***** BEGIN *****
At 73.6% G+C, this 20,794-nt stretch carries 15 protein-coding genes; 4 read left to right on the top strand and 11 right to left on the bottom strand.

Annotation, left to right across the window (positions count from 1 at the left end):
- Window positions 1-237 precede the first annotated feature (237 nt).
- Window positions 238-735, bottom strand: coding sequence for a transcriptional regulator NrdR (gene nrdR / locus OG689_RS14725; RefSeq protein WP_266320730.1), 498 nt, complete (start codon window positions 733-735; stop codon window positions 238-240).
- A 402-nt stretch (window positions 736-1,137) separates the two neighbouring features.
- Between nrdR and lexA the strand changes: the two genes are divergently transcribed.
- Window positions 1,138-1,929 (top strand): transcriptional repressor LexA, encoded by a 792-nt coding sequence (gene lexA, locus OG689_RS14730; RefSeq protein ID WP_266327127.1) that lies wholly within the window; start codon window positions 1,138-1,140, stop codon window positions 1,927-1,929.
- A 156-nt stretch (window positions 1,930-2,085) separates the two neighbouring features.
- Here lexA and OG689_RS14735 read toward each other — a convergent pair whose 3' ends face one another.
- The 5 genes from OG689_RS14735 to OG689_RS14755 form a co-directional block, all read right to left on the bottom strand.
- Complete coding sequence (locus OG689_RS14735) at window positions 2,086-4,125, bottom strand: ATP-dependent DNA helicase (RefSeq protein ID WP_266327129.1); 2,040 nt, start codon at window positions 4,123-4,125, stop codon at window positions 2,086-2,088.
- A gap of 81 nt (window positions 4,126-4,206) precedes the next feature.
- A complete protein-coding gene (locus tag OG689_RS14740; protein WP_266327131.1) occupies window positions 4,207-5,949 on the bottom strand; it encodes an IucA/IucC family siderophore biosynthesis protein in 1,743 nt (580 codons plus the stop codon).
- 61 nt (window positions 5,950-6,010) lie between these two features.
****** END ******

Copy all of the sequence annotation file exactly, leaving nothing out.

At 73.6% G+C, this 20,794-nt stretch carries 15 protein-coding genes; 4 read left to right on the top strand and 11 right to left on the bottom strand.

Annotation, left to right across the window (positions count from 1 at the left end):
- Window positions 1-237 precede the first annotated feature (237 nt).
- Window positions 238-735, bottom strand: coding sequence for a transcriptional regulator NrdR (gene nrdR / locus OG689_RS14725; RefSeq protein WP_266320730.1), 498 nt, complete (start codon window positions 733-735; stop codon window positions 238-240).
- A 402-nt stretch (window positions 736-1,137) separates the two neighbouring features.
- Between nrdR and lexA the strand changes: the two genes are divergently transcribed.
- Window positions 1,138-1,929 (top strand): transcriptional repressor LexA, encoded by a 792-nt coding sequence (gene lexA, locus OG689_RS14730; RefSeq protein ID WP_266327127.1) that lies wholly within the window; start codon window positions 1,138-1,140, stop codon window positions 1,927-1,929.
- A 156-nt stretch (window positions 1,930-2,085) separates the two neighbouring features.
- Here lexA and OG689_RS14735 read toward each other — a convergent pair whose 3' ends face one another.
- The 5 genes from OG689_RS14735 to OG689_RS14755 form a co-directional block, all read right to left on the bottom strand.
- Complete coding sequence (locus OG689_RS14735) at window positions 2,086-4,125, bottom strand: ATP-dependent DNA helicase (RefSeq protein ID WP_266327129.1); 2,040 nt, start codon at window positions 4,123-4,125, stop codon at window positions 2,086-2,088.
- A gap of 81 nt (window positions 4,126-4,206) precedes the next feature.
- A complete protein-coding gene (locus tag OG689_RS14740; protein WP_266327131.1) occupies window positions 4,207-5,949 on the bottom strand; it encodes an IucA/IucC family siderophore biosynthesis protein in 1,743 nt (580 codons plus the stop codon).
- 61 nt (window positions 5,950-6,010) lie between these two features.